Taking a hint from one of the comments to the last post, I took at look at a recent article in Chemical Reviews, where some folks at Boehringer Ingleheim did the heavy lifting of figuring out how many chiral and achiral drugs have made it to the marketplace in recent years.
I've taken the liberty of turning two of their categories into a graph, shown below. You can see that the percentage of new drugs that are achiral has indeed been decreasing, while the percentage of single enantiomers has increased. I'd like to have some more recent data to see if 2003 was an anomaly or not, but the trend is surely real. (In case you're wondering, the rest of the launches for any given year fell into the categories of natural product/semisynthetics, which I didn't count, racemates (which have basically dwindled to nothing across this time span) and proteins, antibodies, polysaccharides and such).
And I'd like to clarify my point from yesterday: it's not that I don't work on projects that turn out chiral development candidates. In fact, in recent years I've probably worked on more projects that recommended a chiral final compound than an achiral one. But in the drug discovery phase, I do avoid chiral centers until I can see if they're worth exploring. If they're not, then so much the better, as far as I'm concerned.
Take a piperidine, for example, a structural subunit that's every medicinal chemist's friend. As a commentor noted yesterday, if you stick a piperidine on your molecule, attached through the nitrogen (and who hasn't?), you have several choices if it comes back active. You'll probably start varying the substituents on the piperidine ring, since you can buy a lot of them. The first ones will probably be the 4-substituted series, since they're not chiral.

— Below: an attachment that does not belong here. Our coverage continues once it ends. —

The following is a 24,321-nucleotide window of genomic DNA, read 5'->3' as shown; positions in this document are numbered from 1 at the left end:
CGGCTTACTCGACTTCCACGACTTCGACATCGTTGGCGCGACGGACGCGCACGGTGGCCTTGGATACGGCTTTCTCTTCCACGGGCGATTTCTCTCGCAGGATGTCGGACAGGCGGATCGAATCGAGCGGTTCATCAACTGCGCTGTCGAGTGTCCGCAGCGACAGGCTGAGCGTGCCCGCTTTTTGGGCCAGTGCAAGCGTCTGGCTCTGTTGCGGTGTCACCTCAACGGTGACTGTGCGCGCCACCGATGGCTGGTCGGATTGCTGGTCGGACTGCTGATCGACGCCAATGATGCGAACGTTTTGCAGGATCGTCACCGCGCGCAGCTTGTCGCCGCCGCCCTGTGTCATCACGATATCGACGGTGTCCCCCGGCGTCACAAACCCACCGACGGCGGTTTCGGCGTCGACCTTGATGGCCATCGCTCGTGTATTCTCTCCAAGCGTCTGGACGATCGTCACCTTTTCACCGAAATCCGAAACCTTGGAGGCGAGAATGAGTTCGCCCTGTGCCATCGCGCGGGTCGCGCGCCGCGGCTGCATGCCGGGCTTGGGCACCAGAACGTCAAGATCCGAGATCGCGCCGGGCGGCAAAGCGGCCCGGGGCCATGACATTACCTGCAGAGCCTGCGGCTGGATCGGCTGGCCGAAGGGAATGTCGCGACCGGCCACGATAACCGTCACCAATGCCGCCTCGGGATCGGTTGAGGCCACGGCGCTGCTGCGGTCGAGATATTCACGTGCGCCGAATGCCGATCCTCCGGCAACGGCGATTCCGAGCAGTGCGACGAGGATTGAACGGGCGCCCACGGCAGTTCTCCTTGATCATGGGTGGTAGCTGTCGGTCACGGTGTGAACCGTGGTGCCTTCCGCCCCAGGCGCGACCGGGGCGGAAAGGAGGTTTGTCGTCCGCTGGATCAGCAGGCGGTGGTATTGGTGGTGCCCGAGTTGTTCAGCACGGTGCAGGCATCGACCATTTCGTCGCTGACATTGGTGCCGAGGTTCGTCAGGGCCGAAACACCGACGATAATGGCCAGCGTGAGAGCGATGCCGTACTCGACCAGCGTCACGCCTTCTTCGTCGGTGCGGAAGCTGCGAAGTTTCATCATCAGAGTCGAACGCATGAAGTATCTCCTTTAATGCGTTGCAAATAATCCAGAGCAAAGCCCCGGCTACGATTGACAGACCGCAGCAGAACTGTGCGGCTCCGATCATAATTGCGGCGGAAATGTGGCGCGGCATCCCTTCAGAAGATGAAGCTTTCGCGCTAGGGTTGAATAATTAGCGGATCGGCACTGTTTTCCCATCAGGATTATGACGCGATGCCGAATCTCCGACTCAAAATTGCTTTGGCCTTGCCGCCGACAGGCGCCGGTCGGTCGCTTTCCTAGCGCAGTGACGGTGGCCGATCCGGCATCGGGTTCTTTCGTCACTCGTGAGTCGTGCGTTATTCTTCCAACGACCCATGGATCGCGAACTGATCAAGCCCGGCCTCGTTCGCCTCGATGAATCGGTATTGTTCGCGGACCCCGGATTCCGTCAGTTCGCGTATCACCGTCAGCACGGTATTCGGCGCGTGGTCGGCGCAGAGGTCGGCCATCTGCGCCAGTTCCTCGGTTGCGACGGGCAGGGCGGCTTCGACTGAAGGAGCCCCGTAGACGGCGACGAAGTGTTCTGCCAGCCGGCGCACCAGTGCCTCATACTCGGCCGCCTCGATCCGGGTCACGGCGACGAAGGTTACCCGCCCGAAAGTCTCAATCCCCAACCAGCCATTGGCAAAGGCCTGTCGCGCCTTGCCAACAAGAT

Now, I'll make and send in 3- and 2-substituted ones as well, but I'll probably use things like racemic 3-methylpiperidine first, just to see if it's any good at all. Note that I'm talking about the first binding assay here - if you're going into cells, tissues, animals, tox assays and all that, you want a single enantiomer. But you're only going to do all those things if the compound binds well in the first place. If it comes back as a fifty-micromolar stinkpot, who cares? Odds are that synthesizing the single enantiomers will not suddenly reveal a nanomolar wonder drug. On the other hand, if the racemic 3-methyl comes back good (or even better than the 4-substituted analog), then it's worth checking the enantiomers, because that means that this part of the molecule is probably seeing the chiral protein up close. (Readers with subscriptions to Bioorganic and Medicinal Chemistry Letters can see for themselves that I have not pulled that example out of thin air).
Unless I've got a lot of manpower or a big keg of starting material with an easy purification at the end, I'm probably not going to start off by making all the enantiomers of those chiral groups just to check them in the first assay. Ars longa, vita brevis, y'know. If they all come back bad, it's clear that you've wasted all your time. And if the chirality matters, the activity is going to be all in one series (most likely), in which case you've only wasted half your time. I don't see the upside.